8 Ways kiwi fruits keep you healthy

Kiwis are small exotic fruits with a fuzzy brown exterior. Hiding behind this unassuming appearance is a potent superfood packed with a number of vitamins and nutrients. In fact, regularly consuming kiwis might even keep the doctor away just as well as apples can. Here are eight health benefits you can reap from eating kiwi fruits.

While kiwi fruits are commonly associated with New Zealand, these delicious fruits actually originate from China. Some of the essential nutrients kiwis are known to contain include folate, potassium, copper, magnesium, and vitamins A, B3, C, E and K. The entire fruit is edible, including its black seeds and fuzzy brown peel. This means that none of the nutrients have to go to waste. Kiwi fruits have a long history of being used in Chinese folk medicine for their health-boosting properties. (Related: Kiwi Fruit- Prevents Cancer, DNA Damage, Asthma, Creates Alkaline Balance & Improves Vision.)

Kiwis can improve respiratory health

Kiwis are loaded with vitamins A, C, and E, all of which work as antioxidants that can help treat asthma. The regular consumption of kiwis may even help reduce respiratory health problems, such as coughing, wheezing, and shortness of breath. According to one study, eating kiwi fruits on a regular basis was found to have a beneficial impact on the lung function of the subjects. Antioxidants can also help combat and reduce the risk of oxidative stress and damage to your DNA.

Kiwis can promote good digestive health

Kiwi fruits are an excellent source of dietary fiber that can aid in digestion and promote regular bowel movement. It also possesses mild laxative properties that can help treat constipation and similar digestive disorders. Furthermore, they are rich in a proteolytic enzyme called actinidin. Actinidin can help break down protein during digestion. A recent study found that the kiwi extract containing actinidin significantly enhanced the efficiency of digesting most proteins.

Kiwis can boost your immune system

Kiwi fruits contain more than double the amount of vitamin C than an orange. Even just a single cup of fresh kiwi fruit is enough to provide around 273 percent of your daily recommended value of vitamin C. All that extra vitamin C can be of great help in boosting your immune system. One study showed that eating kiwis can reduce the risk of developing cold or flu-like illnesses by supporting immune function. Young children and older adults have the most to benefit from the immune-boosting properties of kiwis.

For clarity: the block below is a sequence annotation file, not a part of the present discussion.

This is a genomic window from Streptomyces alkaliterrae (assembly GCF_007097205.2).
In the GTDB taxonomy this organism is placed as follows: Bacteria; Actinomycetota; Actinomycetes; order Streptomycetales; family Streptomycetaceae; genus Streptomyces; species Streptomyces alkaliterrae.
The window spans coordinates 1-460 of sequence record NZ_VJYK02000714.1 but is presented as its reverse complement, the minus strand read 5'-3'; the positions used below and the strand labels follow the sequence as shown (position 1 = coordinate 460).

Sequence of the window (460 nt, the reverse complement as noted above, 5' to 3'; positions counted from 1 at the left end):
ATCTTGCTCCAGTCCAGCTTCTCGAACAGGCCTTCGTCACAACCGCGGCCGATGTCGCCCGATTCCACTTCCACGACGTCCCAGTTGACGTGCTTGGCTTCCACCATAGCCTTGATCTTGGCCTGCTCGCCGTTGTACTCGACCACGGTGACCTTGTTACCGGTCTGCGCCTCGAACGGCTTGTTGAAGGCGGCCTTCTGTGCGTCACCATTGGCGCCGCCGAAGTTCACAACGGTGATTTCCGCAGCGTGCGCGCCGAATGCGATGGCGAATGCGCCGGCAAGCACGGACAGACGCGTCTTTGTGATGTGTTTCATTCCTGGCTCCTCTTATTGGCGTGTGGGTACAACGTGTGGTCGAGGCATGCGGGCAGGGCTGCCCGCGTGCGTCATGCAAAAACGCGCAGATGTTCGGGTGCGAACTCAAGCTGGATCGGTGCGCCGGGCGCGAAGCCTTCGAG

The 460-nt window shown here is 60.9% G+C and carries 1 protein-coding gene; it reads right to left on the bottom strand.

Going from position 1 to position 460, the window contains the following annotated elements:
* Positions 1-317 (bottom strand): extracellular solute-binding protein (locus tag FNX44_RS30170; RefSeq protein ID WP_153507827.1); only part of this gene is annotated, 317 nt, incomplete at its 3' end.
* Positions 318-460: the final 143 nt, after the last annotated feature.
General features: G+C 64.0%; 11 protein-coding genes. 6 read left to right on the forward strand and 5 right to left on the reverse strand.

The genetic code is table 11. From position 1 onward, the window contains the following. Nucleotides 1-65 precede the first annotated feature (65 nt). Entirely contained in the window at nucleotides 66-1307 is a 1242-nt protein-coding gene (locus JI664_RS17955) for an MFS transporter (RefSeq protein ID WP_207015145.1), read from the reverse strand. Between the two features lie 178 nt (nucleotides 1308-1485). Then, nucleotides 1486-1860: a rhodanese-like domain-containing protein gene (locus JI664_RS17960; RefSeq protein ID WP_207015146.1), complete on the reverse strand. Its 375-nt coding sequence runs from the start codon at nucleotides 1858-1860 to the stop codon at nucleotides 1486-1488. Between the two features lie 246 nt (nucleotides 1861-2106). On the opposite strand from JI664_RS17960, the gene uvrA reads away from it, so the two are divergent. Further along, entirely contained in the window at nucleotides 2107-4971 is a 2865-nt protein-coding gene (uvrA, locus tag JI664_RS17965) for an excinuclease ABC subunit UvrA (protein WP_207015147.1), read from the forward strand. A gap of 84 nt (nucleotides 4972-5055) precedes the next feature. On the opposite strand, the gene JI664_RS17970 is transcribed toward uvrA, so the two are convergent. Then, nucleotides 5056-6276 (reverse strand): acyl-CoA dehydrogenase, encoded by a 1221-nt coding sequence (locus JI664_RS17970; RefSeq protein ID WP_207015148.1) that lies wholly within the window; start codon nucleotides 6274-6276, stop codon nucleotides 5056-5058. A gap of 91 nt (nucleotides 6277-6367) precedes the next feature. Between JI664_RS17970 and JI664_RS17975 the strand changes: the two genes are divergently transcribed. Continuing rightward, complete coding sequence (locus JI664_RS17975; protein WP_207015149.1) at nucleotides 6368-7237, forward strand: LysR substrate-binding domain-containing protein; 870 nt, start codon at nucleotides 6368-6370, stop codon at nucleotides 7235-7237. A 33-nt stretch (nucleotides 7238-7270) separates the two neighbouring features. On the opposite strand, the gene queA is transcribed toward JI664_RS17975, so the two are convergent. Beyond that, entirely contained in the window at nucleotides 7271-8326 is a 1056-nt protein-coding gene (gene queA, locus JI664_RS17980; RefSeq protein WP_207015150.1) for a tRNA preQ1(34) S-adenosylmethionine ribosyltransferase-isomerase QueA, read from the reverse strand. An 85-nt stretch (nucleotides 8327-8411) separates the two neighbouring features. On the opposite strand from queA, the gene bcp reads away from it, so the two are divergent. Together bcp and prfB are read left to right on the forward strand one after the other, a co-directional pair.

Kiwis can support good heart health

Having a high blood pressure can lead to related health conditions, such as strokes or heart attacks. Because kiwi fruits are so rich in potassium, they can help to manage blood pressure by countering the harmful effects of sodium in the body. Kiwi fruits can also help your heart by lowering your cholesterol levels, due to a substance they contain called pectin. Additionally, the antioxidants found in kiwi fruits can help prevent the oxidation of the good cholesterol in your body.

Kiwis can support good eye health

Kiwi fruits can help improve your eyesight and protect against the loss of vision. Vitamin A is useful in preventing macular degeneration, which can lead to vision loss. Fortunately, kiwi fruits have a high vitamin A content. Their high levels of the nutrients zeaxanthin and lutein can also aid in reducing your risk of macular degeneration.

Kiwis can help you manage diabetes

Inositol is a natural sugar that can be found in kiwi fruits. They might taste sweet, but they can actually play a role in controlling your diabetes.

Kiwis can help reduce stress

It might sound strange, but eating kiwis might actually make you feel better and less stressed. This is due to their high content of serotonin,  a hormone that can promote sleep and reduce stress.

Kiwis can aid in weight loss

Eat plenty of kiwis if you want to lose weight. They are low-calorie fruits that contain a lot of healthy fats and sugars.

Learn more about the health benefits of kiwis and other fruits by going to Fruits.news.

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